Over the years this idea has attracted entrepreneurs and technologists, and so far no one has been able to figure out a workable, widely-adopted product.
The problem to solve is obvious: With so much content being published online, it’s difficult for most people to determine the quality and credibility of a given webpage or other piece of content. How can you know if the article you’re reading has incorrect facts, is incomplete, or was produced by an organization with serious ethical issues? Isn’t there some way to compare all the articles and content on a given topic and surface the best, most accurate and complete version?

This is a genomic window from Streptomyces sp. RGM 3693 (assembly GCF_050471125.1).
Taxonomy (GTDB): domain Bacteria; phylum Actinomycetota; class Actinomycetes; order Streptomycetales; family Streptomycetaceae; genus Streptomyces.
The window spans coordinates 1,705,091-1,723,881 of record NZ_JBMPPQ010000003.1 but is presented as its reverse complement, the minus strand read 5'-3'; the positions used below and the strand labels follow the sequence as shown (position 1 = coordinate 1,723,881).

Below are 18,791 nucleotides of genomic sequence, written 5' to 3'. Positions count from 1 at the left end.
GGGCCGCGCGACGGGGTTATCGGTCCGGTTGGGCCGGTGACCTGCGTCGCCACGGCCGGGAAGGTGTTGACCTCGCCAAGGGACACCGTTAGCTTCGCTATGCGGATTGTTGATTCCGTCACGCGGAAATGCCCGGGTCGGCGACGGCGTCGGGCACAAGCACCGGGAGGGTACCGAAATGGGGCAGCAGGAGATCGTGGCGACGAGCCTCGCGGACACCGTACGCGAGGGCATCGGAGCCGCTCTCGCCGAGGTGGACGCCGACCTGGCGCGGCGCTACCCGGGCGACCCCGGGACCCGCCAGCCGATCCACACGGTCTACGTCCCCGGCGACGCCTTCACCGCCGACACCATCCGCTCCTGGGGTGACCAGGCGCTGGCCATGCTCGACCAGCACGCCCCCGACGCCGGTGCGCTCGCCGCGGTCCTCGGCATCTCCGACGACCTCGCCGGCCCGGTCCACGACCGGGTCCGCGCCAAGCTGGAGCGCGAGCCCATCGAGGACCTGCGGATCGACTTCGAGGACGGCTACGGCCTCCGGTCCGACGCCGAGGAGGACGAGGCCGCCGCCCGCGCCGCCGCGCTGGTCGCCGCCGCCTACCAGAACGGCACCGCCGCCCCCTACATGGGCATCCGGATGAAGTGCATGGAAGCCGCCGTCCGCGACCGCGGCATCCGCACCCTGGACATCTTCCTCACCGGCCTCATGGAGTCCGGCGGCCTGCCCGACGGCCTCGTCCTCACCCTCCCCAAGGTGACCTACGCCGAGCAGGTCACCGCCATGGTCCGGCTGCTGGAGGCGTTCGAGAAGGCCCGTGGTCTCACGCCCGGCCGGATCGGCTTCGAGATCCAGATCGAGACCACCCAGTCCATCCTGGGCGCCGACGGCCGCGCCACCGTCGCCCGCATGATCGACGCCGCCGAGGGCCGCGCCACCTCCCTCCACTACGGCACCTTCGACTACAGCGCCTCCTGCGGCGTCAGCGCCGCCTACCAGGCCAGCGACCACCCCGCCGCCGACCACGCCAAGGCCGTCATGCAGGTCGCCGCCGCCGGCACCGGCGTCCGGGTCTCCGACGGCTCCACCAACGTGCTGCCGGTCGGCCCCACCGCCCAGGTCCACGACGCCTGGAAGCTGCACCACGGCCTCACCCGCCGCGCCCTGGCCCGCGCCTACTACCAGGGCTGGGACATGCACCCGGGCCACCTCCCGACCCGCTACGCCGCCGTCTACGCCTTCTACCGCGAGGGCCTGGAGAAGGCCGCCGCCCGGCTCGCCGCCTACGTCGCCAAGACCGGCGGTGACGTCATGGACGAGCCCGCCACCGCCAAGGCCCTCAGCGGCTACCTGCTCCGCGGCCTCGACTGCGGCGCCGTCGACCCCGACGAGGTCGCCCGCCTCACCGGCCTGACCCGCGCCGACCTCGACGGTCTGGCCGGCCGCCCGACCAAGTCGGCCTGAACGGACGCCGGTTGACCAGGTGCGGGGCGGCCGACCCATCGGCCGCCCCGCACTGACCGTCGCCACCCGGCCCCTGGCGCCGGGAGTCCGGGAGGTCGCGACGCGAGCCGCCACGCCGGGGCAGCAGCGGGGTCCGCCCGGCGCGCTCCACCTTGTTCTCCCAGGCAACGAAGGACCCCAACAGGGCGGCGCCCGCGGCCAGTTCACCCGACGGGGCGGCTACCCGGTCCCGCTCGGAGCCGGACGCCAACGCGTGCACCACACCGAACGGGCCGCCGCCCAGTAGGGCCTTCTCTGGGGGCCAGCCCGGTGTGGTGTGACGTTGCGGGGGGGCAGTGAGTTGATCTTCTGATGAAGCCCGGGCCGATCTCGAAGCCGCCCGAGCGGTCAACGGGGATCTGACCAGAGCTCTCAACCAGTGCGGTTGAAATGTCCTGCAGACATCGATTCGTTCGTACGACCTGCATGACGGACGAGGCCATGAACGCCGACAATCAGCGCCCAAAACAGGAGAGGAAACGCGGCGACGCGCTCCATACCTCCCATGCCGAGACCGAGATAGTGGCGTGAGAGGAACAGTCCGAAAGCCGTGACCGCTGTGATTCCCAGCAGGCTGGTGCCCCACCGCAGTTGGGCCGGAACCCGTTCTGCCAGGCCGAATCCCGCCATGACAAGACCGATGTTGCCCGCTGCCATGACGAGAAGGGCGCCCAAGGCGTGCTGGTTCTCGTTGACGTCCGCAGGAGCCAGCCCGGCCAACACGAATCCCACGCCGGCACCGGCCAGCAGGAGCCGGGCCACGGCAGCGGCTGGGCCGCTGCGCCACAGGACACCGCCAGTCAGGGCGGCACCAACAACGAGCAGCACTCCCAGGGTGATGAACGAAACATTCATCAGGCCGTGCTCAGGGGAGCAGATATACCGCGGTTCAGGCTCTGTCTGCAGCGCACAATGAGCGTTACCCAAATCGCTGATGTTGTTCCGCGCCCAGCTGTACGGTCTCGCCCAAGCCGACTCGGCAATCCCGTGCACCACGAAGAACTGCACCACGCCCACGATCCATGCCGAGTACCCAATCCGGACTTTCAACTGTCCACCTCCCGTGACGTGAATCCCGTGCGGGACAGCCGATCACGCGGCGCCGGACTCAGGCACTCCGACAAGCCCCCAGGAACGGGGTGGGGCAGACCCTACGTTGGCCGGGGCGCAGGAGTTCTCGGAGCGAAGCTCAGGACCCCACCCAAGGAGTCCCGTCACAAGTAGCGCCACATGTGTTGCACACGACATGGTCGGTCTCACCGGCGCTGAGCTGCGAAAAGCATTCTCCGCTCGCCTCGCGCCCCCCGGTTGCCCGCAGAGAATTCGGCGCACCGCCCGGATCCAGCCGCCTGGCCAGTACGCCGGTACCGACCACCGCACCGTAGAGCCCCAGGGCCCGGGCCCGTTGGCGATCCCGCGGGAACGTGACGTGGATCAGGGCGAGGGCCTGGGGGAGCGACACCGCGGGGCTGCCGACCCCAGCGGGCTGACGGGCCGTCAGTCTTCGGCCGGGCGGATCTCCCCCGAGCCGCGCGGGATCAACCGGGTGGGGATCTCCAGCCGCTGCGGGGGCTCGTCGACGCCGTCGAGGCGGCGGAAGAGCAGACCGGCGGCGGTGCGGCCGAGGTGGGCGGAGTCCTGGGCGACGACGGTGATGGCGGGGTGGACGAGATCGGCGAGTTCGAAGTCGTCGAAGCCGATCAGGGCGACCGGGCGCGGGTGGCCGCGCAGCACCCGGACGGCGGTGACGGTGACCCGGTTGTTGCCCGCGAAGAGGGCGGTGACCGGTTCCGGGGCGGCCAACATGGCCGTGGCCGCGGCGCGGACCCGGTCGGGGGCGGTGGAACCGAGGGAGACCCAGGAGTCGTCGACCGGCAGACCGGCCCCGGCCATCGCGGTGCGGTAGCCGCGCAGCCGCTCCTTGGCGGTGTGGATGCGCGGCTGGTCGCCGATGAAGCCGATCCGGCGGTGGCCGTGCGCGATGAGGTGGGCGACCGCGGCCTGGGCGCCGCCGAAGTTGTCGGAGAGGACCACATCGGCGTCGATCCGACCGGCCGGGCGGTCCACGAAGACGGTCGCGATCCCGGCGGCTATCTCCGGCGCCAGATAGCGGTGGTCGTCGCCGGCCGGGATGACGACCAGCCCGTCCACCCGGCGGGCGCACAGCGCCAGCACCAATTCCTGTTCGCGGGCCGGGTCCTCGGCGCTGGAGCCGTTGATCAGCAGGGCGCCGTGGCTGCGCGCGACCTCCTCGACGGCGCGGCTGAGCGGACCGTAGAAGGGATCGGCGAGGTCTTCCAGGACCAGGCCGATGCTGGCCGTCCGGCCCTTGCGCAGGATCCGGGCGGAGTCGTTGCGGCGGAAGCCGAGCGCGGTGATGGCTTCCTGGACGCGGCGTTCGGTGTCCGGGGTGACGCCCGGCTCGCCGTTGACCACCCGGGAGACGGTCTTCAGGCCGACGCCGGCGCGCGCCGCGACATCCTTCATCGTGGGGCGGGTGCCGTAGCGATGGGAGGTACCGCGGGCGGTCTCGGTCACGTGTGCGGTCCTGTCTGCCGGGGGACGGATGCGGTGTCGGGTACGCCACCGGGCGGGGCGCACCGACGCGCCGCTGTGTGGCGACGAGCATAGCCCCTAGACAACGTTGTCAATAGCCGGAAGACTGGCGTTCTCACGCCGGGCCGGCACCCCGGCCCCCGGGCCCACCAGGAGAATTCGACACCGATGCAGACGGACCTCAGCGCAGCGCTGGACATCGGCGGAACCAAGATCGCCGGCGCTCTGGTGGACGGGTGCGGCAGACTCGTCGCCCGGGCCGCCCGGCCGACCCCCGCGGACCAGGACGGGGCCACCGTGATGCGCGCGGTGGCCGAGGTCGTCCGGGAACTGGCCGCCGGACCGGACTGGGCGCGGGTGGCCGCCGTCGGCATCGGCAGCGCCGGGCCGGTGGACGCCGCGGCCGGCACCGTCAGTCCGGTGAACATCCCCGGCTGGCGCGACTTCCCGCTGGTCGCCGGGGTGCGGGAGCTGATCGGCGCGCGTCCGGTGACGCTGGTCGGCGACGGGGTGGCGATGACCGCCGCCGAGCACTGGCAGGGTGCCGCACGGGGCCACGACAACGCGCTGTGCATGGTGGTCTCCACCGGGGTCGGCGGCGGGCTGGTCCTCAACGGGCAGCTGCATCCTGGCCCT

A team of 16 people in Paris are the latest to try and solve this problem. Their product is Trooclick, and it will launch an initial version this month. (Today, at the Global Editors Network Summit in BarcelonaI’m moderating a panel about fact-checking that includes Trooclick CEO Stanislas Motte.)
Trooclick is a browser plugin (Chrome and Firefox) that alerts you if an article you’re reading includes what they call “glitches.” A glitch could be an incorrect fact, information that conflicts with other media reports about the same topic, or something about the publisher’s ethics, or the ethics of the article itself, that a reader should be aware of. Read more